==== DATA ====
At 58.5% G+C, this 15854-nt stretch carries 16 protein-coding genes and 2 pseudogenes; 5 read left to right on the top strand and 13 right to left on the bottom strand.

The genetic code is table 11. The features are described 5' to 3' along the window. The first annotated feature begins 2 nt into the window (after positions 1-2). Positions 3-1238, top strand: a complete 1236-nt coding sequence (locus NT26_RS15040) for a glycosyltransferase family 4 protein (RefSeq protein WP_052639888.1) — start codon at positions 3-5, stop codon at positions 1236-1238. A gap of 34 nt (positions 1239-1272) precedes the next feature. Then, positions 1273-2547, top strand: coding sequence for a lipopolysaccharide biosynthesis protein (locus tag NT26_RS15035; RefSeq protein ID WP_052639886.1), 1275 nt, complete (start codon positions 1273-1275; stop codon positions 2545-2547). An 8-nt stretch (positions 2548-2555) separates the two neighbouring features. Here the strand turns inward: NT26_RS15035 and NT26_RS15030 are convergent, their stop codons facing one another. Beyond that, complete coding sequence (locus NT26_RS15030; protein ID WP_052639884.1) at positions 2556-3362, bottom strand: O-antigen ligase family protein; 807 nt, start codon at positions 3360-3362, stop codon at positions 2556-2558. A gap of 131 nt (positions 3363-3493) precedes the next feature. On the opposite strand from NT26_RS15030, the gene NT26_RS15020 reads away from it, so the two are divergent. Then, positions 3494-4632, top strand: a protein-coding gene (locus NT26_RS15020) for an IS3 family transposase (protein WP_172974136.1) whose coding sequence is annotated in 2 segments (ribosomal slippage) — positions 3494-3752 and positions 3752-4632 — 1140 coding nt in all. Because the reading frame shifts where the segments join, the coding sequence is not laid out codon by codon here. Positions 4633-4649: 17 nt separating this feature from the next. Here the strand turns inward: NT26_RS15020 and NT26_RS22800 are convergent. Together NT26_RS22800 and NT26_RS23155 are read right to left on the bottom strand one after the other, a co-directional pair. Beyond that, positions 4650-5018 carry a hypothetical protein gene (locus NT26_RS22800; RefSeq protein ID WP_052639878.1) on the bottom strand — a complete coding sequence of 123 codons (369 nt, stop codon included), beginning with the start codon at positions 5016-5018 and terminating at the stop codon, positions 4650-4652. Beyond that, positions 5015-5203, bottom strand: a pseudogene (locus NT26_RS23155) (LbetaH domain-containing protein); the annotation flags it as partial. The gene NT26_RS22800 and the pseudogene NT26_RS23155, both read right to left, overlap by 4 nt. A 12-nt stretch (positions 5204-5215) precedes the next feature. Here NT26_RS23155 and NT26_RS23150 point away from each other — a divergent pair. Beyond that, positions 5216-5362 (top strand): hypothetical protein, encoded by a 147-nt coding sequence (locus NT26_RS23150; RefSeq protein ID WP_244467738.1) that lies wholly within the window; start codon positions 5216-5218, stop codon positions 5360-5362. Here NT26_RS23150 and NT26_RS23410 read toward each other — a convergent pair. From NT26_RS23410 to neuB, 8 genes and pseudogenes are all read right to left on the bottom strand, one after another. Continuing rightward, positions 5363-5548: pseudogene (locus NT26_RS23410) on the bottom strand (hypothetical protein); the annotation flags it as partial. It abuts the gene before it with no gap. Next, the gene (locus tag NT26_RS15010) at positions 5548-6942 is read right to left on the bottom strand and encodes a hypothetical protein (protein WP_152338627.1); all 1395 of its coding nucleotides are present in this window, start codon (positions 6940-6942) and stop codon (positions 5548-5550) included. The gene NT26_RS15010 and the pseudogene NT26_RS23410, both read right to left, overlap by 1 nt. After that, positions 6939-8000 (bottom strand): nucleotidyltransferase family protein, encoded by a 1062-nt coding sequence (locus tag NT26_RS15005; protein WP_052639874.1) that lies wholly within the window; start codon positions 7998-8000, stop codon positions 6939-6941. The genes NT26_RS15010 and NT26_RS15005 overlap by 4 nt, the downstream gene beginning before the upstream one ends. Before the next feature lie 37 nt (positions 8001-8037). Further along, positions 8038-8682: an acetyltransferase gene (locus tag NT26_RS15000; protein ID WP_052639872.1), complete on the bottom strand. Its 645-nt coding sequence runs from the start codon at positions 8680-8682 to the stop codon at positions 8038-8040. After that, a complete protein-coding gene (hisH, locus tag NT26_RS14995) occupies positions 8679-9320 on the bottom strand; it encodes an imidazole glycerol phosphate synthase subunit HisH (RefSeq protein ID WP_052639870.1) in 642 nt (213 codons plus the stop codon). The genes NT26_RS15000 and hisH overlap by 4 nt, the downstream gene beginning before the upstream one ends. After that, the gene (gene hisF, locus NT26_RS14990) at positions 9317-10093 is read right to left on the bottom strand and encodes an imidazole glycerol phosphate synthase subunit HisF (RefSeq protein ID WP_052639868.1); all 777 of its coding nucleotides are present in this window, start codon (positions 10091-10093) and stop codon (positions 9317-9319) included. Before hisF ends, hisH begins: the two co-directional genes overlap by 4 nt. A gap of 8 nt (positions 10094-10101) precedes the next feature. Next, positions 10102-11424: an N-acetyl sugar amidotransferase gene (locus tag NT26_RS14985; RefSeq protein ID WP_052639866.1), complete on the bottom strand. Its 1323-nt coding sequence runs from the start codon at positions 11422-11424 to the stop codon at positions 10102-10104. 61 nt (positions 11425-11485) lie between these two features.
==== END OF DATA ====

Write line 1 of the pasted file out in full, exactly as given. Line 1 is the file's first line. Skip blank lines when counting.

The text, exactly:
At 58.5% G+C, this 15854-nt stretch carries 16 protein-coding genes and 2 pseudogenes; 5 read left to right on the top strand and 13 right to left on the bottom strand.